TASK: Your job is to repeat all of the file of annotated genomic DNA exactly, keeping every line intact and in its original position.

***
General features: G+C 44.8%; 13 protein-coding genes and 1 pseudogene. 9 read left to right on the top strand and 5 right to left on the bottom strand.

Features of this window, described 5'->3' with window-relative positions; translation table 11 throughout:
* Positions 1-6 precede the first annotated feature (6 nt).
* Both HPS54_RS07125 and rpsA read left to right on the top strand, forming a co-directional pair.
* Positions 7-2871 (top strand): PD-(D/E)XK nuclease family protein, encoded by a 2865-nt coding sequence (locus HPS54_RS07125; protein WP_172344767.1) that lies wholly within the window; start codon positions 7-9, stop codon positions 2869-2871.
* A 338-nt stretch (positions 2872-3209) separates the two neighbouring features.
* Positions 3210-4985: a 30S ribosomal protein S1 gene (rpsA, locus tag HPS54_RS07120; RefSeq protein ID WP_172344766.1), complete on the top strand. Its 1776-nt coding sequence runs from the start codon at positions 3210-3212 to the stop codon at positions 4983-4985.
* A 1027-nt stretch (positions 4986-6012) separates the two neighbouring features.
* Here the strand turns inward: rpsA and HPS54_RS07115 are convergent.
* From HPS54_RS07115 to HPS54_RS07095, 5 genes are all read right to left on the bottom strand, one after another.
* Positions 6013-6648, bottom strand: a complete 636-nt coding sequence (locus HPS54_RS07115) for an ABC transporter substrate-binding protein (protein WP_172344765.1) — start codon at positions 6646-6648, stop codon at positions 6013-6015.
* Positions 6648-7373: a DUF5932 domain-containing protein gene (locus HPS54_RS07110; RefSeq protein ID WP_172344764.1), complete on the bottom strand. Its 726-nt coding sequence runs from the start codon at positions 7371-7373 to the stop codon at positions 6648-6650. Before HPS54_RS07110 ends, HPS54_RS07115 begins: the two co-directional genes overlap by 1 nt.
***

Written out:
General features: G+C 44.8%; 13 protein-coding genes and 1 pseudogene. 9 read left to right on the top strand and 5 right to left on the bottom strand.

Features of this window, described 5'->3' with window-relative positions; translation table 11 throughout:
* Positions 1-6 precede the first annotated feature (6 nt).
* Both HPS54_RS07125 and rpsA read left to right on the top strand, forming a co-directional pair.
* Positions 7-2871 (top strand): PD-(D/E)XK nuclease family protein, encoded by a 2865-nt coding sequence (locus HPS54_RS07125; protein WP_172344767.1) that lies wholly within the window; start codon positions 7-9, stop codon positions 2869-2871.
* A 338-nt stretch (positions 2872-3209) separates the two neighbouring features.
* Positions 3210-4985: a 30S ribosomal protein S1 gene (rpsA, locus tag HPS54_RS07120; RefSeq protein ID WP_172344766.1), complete on the top strand. Its 1776-nt coding sequence runs from the start codon at positions 3210-3212 to the stop codon at positions 4983-4985.
* A 1027-nt stretch (positions 4986-6012) separates the two neighbouring features.
* Here the strand turns inward: rpsA and HPS54_RS07115 are convergent.
* From HPS54_RS07115 to HPS54_RS07095, 5 genes are all read right to left on the bottom strand, one after another.
* Positions 6013-6648, bottom strand: a complete 636-nt coding sequence (locus HPS54_RS07115) for an ABC transporter substrate-binding protein (protein WP_172344765.1) — start codon at positions 6646-6648, stop codon at positions 6013-6015.
* Positions 6648-7373: a DUF5932 domain-containing protein gene (locus HPS54_RS07110; RefSeq protein ID WP_172344764.1), complete on the bottom strand. Its 726-nt coding sequence runs from the start codon at positions 7371-7373 to the stop codon at positions 6648-6650. Before HPS54_RS07110 ends, HPS54_RS07115 begins: the two co-directional genes overlap by 1 nt.